--I need a better capture process. I've tried keeping a pencil and paper on the nightstand, but either I can't reach them or knock one of them to the floor, or the next morning I find gort floozle Thomas herp-hop on the pad.

--I now know what I'm capable of. Yes, there are highs, or I wouldn't keep writing. But there are clank moments as well. Sometimes you have to write them out to get them out (of the system).

--We can't all be homecoming queens. Sometimes a poem is dull and ugly. It's supposed to be trash can filler. Or it was never going to reach full potential. Life happens sometimes. I recognize it for what it is. I wrote it. I own it. But that doesn't mean I let it run around in public.

--I can't let one bad poem derail my writing or be the star in the what a terrible, useless person I am movie running continuously in my head. Now, if I have a long stretch of disasters, I might want to revisit this avocation, or do something differently. But until then, I keep at it.

Time to take all this input and go write a poem.

And no, you can't read the poem that led to this essay.


Eastern Shore

map of the eastern shore

When we moved to Virginia, we came down the Eastern Shore. It is a lovely, charming place, a place that has a feel that time has sort of been suspended. I like that. At the same time, the people (at least the ones we met) are friendly, educated and informed. It was spared the ravages of the Civil War, and the people who live there are proud of their home, even the recent transplants. Yeah, they have problems, but they seem manageable.

We try to visit every year, at least for the craft show after Thanksgiving. Here are some pictures from some of the outings.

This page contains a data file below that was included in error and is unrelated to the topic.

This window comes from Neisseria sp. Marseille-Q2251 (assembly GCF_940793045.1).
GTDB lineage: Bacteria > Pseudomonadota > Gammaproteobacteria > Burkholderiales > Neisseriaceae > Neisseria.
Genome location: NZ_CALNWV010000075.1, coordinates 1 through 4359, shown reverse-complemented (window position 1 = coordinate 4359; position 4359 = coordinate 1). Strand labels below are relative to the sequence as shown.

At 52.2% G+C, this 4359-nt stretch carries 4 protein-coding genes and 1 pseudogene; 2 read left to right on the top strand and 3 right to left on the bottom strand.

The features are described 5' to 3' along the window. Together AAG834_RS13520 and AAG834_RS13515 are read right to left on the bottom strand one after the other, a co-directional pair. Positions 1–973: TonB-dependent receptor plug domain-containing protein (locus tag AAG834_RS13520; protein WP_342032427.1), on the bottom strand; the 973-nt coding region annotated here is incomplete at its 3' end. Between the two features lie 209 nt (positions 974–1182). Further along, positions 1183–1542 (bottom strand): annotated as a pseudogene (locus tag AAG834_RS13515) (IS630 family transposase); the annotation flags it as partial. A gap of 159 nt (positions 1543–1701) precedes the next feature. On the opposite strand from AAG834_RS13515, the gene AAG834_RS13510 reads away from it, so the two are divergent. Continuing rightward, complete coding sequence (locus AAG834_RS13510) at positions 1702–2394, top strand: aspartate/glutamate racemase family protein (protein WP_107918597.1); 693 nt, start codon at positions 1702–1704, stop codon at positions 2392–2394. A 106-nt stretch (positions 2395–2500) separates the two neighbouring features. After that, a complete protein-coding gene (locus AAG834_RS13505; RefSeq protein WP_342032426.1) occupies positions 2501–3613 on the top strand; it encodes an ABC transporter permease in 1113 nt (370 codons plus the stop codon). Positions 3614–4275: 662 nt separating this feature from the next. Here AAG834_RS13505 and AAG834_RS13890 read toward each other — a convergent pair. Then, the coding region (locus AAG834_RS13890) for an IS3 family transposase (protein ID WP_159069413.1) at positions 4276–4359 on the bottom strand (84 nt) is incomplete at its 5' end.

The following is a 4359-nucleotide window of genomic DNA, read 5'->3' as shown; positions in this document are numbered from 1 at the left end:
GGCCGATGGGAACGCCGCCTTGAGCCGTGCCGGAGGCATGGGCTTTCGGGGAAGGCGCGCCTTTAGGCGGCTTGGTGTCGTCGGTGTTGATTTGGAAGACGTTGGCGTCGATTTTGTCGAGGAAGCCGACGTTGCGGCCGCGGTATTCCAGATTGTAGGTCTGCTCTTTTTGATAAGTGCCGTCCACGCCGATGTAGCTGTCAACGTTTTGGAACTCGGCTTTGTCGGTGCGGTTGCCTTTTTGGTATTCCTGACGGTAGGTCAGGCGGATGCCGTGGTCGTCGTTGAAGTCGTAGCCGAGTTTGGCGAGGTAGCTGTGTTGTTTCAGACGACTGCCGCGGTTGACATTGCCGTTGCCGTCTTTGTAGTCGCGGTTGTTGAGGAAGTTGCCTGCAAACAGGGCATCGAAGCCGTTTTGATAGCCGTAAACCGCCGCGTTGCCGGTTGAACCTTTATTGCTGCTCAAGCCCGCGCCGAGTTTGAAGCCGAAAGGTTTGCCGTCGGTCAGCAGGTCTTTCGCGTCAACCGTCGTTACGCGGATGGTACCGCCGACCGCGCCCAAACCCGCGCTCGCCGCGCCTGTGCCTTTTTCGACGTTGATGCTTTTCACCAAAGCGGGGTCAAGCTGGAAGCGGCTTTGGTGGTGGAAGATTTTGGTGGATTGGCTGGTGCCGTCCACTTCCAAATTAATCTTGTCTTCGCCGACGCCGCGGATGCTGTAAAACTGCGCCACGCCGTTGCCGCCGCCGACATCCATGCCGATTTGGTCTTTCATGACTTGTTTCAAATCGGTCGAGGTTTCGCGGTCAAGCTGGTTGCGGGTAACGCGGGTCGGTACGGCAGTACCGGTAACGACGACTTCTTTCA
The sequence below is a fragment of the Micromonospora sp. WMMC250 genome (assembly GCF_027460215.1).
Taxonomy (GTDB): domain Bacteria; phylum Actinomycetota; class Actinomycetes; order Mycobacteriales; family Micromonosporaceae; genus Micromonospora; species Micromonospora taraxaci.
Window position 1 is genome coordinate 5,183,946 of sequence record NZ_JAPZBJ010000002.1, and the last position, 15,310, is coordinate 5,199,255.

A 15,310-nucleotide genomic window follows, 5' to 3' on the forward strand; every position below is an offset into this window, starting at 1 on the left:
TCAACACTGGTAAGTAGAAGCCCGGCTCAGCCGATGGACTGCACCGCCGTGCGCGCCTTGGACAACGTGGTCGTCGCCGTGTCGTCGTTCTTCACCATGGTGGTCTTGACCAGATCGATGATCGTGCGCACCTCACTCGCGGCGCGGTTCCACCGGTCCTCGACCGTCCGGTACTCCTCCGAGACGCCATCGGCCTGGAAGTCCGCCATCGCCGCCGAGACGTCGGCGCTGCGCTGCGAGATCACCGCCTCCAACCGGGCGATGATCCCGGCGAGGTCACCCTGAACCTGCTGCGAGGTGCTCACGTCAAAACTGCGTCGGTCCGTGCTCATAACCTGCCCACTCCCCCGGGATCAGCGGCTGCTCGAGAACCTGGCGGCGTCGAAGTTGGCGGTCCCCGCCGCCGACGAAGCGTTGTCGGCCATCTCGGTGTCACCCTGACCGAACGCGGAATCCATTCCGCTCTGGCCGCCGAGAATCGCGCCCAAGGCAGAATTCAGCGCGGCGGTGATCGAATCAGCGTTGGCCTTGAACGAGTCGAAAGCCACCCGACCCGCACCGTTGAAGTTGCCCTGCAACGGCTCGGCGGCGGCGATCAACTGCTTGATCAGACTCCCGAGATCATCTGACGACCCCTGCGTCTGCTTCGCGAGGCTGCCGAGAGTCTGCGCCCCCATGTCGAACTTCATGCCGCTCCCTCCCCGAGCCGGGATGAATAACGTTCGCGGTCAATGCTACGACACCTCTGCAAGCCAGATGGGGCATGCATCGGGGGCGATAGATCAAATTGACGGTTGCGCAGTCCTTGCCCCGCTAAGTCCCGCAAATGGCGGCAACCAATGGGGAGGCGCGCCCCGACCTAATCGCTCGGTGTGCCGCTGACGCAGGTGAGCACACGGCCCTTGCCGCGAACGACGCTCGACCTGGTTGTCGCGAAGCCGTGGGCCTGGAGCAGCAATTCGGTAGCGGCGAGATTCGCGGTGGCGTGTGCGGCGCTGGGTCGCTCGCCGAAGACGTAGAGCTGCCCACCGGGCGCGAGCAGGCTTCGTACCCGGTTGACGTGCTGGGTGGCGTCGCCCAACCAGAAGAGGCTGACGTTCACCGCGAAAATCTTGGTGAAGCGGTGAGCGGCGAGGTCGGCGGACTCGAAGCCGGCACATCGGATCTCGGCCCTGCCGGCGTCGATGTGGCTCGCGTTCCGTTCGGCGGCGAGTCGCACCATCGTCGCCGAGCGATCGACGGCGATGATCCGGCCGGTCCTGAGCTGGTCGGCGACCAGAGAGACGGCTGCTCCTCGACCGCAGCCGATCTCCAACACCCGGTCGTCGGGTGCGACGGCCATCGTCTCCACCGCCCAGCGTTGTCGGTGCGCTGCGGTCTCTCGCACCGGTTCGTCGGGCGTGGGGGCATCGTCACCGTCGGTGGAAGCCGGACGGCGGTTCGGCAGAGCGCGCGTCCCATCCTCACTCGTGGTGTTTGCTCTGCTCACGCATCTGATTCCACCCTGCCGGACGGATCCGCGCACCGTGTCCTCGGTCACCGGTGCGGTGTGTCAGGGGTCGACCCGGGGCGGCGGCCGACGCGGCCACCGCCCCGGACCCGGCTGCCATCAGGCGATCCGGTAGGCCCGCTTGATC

What I'm Reading.

Early February. I try to read a lot, in lots of different areas. And reading is becoming relative, too. If I'm picking up information that's useful, say from a podcast, I'm passing that along, too. Here's some of the stuff on the stack.

Todd Henry's Accidental Creative podcast.

I have a lot of back listening to do on this, so I just heard his May 30th, 2017 discussion with Jeff Goins, Real Artists Don't Starve. Not only do you not have to suffer for your art, it can actually be harmful.

Susan Orlean, The Library Book.

I'm about a hundred pages in, and I'm fascinated with the way Orlean interweaves a number of stories–her own love of libraries, the Los Angeles public library main branch building, the fire that destroyed the building and a large part of the collection, and the life story of the arsonist. If you're a writer, this is Exhibit 'A' in how you don't have to start at the beginning. Or connect all the dots with one straight line.

Christopher Moore, Sacre Bleu.

Christopher Moore has replaced Terry Pratchett as my primary go-to brain candy writer (I ran out of Discworld). This one is set in the turn-of-the-century Paris Montmartre art world, and mixes speculative fiction with real people. Pissaro, Van Gogh, Monet, Manet, and Toulouse-Lautrec all make an appearance (as does Michelangelo. We seem to have time travel too). Lots of fun, although a bit dark, as so many of Moore's books seem to be.

Jocelyn Glei, Hurry Slowly Podcast.

Specifically, Episode 305. I've recommended Jocelyn's podcast before. Jocelyn has two formats–the guest format (about 45 minutes to an hour), and just Jocelyn, eighteen minutes. I prefer the latter. This one deals with re-inventing ourselves. In it, Jocelyn explores making resolutions and what they say/do to self-image. Also there's some excellent advice on creating space to develop your artistic self.